Hero doctors perform miracle surgeries on life-threatening stroke victims

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The race is on for more hospitals to be equipped with the technology to extract deadly blood clots that cause strokes from the brain, stopping catastrophic damage.

Finbar Sheaman collapsed while jogging near his east London home

Doctors are using a pioneering new procedure to save life-threatening stroke patients.

Operations performed at a London hospital use a special machine to extract deadly disease-causing blood clots from the brain, saving vital time and stopping catastrophic damage.

Now the race is on for more hospitals to be equipped with this technology.

It comes as parts of the UK reported the highest cases for a decade last year – and there are fears that strokes caused by Covid-19 infections may have driven the surge.

The country’s busiest stroke unit is at the Royal London Hospital, one of the few of our hospitals to use pioneering mechanical thrombectomy, a procedure in which clots are removed from the cerebral artery using of a stent.

But it takes more to prevent patients facing a postcode lottery from saving their lives.







Dr Oli Spooner is a stroke consultant at the Royal London Hospital
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Reach Commissioned/Steve Bainbridge)


The team of RLH consultants Paul Bhogal and Oliver Spooner treated 260 stroke patients last year – the highest number ever from a center in England, and three times the number they treated in 2020 .

They treated blue-lit cases around 100 miles away as far away as Norwich and Peterborough.

Dr Spooner said: “There is pressure on services, especially as we come out of the pandemic. If you live in central London, where you have access to mechanical thrombectomy 24/7, you’re in luck.

“As you start to move away from London, your access becomes much more uneven.”

Among the 260 who had surgery last year was Finbar Sheaman.







Finbar Sheaman collapsed while jogging near his east London home
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Image:

Reach Commissioned/Steve Bainbridge)


The then 40-year-old dad suffered a stroke while jogging near Whitechapel Hospital in east London last April.

Every minute counts for stroke survival and when he was admitted he was unable to move his right side or process speech.

Within hours, Dr. Bhogal, head of the hospital’s Mechanical Stroke Thrombectomy Network, removed the clot from his brain and restored blood flow to prevent the death of millions of cells.

The operation can take less than 20 minutes, saving vital time for patients who can lose almost two million brain cells every 60 seconds during a stroke.







Dr Oli Spooner and Mr Paul Bhogal in the operating room with the biplane
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Image:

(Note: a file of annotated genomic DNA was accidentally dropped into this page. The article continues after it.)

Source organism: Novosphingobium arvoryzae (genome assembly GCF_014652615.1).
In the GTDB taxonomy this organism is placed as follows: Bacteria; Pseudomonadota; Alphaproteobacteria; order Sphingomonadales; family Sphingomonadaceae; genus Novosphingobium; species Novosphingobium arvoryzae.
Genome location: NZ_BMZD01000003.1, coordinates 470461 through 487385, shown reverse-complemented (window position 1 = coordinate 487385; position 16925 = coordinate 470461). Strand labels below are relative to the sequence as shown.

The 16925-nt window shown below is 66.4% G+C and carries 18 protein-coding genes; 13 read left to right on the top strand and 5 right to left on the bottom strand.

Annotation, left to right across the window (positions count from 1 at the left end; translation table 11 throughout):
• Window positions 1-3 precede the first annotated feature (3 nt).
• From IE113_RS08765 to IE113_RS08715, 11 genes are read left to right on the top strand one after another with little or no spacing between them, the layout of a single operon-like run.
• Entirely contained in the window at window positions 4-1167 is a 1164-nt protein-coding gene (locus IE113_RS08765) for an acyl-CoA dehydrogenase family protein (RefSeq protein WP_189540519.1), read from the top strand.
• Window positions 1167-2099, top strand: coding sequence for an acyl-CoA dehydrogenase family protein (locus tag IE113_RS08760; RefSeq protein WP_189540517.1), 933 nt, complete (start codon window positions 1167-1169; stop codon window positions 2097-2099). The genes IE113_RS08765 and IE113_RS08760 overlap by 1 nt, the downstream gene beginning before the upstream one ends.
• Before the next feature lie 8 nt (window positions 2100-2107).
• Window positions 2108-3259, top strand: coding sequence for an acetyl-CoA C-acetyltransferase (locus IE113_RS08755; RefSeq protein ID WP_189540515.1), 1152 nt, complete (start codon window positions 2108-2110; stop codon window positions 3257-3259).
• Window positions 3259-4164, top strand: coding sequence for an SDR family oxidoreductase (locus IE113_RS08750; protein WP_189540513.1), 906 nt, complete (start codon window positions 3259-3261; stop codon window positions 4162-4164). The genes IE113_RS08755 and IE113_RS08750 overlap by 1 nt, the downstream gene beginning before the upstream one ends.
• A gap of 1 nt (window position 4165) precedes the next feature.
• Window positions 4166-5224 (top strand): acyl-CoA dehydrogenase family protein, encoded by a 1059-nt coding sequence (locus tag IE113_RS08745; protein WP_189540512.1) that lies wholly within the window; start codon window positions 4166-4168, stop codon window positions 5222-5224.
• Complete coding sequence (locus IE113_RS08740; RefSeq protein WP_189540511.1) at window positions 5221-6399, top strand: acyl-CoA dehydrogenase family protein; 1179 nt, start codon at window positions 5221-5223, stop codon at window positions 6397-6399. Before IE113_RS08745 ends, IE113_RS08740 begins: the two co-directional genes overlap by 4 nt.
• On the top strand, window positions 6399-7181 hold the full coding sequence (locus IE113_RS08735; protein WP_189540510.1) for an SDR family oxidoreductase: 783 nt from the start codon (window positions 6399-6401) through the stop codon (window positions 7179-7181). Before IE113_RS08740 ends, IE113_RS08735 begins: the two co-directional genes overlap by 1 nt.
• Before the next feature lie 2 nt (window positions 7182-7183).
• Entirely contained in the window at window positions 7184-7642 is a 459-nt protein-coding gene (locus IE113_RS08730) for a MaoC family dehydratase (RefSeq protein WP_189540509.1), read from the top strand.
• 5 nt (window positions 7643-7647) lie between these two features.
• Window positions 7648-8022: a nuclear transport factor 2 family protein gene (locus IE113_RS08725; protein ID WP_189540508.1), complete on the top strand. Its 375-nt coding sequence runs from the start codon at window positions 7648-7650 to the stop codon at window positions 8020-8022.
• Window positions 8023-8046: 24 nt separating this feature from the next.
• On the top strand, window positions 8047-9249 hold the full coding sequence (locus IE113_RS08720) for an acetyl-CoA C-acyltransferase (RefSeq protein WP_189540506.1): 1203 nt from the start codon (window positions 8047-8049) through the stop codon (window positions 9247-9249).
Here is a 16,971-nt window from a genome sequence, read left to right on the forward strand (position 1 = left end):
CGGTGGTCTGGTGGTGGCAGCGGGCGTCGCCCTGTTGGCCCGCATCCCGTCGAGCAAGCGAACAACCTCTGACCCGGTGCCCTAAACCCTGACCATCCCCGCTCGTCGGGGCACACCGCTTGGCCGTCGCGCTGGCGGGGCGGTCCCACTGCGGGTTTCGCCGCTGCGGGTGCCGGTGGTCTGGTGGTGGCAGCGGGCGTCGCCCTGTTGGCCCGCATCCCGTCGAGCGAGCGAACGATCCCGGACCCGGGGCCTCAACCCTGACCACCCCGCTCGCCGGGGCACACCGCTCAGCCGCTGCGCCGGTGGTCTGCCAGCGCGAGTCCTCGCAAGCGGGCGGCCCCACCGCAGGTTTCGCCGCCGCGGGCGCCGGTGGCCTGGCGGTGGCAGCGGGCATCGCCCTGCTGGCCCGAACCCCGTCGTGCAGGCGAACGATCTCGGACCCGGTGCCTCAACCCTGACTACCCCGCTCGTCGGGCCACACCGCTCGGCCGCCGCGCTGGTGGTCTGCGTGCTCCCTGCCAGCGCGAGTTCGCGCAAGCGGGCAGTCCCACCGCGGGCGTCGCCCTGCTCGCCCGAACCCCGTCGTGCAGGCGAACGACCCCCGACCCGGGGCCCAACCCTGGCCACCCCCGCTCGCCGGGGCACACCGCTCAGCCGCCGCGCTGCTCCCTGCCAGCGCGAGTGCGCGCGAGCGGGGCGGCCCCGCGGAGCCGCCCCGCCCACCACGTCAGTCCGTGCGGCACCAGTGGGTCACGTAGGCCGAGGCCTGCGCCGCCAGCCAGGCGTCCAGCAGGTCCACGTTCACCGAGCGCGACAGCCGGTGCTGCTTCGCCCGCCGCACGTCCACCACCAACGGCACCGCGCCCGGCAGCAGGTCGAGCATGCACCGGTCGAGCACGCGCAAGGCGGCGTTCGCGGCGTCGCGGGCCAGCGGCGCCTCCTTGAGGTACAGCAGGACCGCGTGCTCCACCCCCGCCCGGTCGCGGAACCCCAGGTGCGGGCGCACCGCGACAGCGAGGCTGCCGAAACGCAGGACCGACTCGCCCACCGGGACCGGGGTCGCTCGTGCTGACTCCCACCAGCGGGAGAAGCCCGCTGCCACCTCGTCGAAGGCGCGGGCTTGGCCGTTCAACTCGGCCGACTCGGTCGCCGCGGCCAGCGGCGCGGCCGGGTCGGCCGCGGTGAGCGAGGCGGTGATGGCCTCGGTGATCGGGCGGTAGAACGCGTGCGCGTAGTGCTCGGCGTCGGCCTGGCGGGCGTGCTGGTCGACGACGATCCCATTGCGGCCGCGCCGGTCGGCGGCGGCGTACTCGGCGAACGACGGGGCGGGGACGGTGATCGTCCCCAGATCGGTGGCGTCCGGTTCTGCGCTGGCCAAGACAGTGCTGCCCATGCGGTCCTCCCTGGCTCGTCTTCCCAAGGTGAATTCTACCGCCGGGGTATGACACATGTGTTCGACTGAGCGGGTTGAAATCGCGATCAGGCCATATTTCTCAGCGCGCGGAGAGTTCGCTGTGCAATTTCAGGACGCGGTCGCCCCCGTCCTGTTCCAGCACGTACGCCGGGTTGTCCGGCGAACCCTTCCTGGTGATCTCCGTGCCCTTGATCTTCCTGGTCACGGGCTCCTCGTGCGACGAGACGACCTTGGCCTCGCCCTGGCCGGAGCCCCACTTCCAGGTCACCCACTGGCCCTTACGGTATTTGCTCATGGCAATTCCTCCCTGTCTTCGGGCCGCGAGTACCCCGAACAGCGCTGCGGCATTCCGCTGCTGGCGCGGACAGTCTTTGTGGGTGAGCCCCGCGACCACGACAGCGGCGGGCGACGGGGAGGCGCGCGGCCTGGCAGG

Reach Commissioned/Steve Bainbridge)


Five days later, Finbar, from Forest Gate, East London, was dismissed from his job – and after two months he returned to his job as a software technician.

He’s back to racing and has a second child on the way with his wife. Finbar said: “I feel so lucky that the procedure was possible for me so quickly.

“Every hospital should have one of these machines.”

Strokes cause around 38,000 deaths a year and are the leading cause of severe disability in Britain. The consequences of the pandemic threaten to increase stroke deaths.







Dr Spooner and Paul Bhogal with Christine Syer and her husband Stephen at the Royal London Hospital
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Image:

Reach Commissioned/Steve Bainbridge)


Dr Spooner added: “In people with severe Covid there is a problem where you can form clots in your arteries leading to strokes.

“At the start of 2021, this was a big problem.” We were shown around the £1.5million biplane angiography suite where mechanical thrombectomies are performed. But doctors’ aim to treat more patients this year is being hampered by ambulance delays.

Response time for conditions like stroke averaged more than 51 minutes last month, three times the target of 18 minutes. Dr Spooner, 38, said: ‘The expansion we hope to see is limited by ambulance pressures.

“This urgent transfer is so crucial. Saving precious minutes will mean more patients treated.

While official stroke death figures for England have yet to be released, in January Public Health Scotland revealed an increase to 2,180 in 2021 – the highest number since 2016.

The total number of reported strokes was the highest in a decade at 9,352.

The NHS aims to expand access to mechanical thrombectomy to 1% to 10% of stroke patients in the coming years.

He says it would allow 1,600 more people a year to be independent after suffering one.

Dr Bhogal, 42, believes the procedure, given alongside anti-clot drug thrombolysis, is “incredibly cost effective”.

The consultant – who has performed more than 400 mechanical thrombectomy operations – warned of doctors’ burnout unless steps are taken to expand services.







The biplane is used to perform mechanical thrombectomy
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Image:

Reach Commissioned/Steve Bainbridge)


He and Dr Spooner have called for increased investment in mechanical thrombectomy to improve patient access across the UK.

Their department is raising money to buy a second biplane angiography machine so the hospital can expand to treat 500 patients a year.

Dr Bhogal added: “The aim is to have fairly good if not 100% coverage in England 24/7 within the next two years.”

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